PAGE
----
- Takes creativity and capital: Kaikaku is supposed to lead to a revolutionary change that drastically improves the bottom line and/or value stream of the organization. This takes creative minds that can think outside the box, but also the capital to allow them to implement their creative ideas. Typically, a Lean process is supposed to do more with less, but in the case of kaikaku, it sometimes takes a little capital to provide the large scale change you’re looking for. However, the benefits are usually large with kaikaku, so the return on investment is worth it and seen faster than normal.
Swinging for the Fences
The risk/reward factor is significantly higher with kaikaku, over kaizen. If you’re a sports fan, think of baseball and the difference between a home run hitter and one that hits for a high average, with lots of base hits. The home run hitter goes up swinging for the fences every time. The reward is high because if they connect, the result is a minimum of one run for the team. The risk is that they strike out and your team now has an out for the inning. However, the one who hits for average is up there just trying to make contact and get on base. The reward is low because they may just get a single and never get further than first base, but the chances of them getting out is also low.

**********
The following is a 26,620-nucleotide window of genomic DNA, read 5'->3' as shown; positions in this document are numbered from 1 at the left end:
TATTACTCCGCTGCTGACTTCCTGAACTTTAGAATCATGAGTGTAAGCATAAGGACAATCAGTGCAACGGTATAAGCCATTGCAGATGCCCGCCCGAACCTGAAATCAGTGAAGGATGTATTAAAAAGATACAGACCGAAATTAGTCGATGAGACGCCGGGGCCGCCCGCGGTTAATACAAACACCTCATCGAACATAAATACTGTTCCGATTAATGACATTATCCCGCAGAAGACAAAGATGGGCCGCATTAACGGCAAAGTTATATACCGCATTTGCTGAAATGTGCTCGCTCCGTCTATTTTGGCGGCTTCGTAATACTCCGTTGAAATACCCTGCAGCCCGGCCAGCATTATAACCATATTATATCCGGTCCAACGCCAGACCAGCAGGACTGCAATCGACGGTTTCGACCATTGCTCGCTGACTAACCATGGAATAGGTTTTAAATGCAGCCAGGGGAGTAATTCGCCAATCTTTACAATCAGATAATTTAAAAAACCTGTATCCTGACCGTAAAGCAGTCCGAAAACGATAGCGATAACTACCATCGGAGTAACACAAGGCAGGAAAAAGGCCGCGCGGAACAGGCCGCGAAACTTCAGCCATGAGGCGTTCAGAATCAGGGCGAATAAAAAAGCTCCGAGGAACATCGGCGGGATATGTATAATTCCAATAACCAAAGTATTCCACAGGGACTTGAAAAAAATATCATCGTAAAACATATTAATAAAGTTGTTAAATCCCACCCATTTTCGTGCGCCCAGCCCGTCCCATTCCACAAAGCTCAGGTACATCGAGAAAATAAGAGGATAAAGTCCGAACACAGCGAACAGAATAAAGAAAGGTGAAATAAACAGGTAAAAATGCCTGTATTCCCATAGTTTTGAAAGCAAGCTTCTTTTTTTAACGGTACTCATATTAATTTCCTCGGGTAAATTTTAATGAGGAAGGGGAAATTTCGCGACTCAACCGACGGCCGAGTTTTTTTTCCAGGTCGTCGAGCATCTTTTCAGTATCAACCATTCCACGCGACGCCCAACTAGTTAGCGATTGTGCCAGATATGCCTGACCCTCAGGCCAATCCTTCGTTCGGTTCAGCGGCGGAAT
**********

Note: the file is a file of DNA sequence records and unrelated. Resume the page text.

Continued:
The baseball analogy might not click for everyone, but the point is; you can use them both to win. Baseball like all team sports, takes a team to win. Therefore, intertwining your singles and home run hitters can lead to tremendous success is done correctly. The same could be said about kaizen and kaikaku.
In order for your organization to have success with kaikaku, you have to appreciate the importance and value kaizen has. If not, your organization’s ability to sustain the “radical” change, may fall flat on its face. When dealt with a problem or situation that requires a revolutionary change (kaikaku) to happen, you may not always get the initial results you were looking for. However through continuous improvement (kaizen), you can continue to push towards the results you were initially looking for.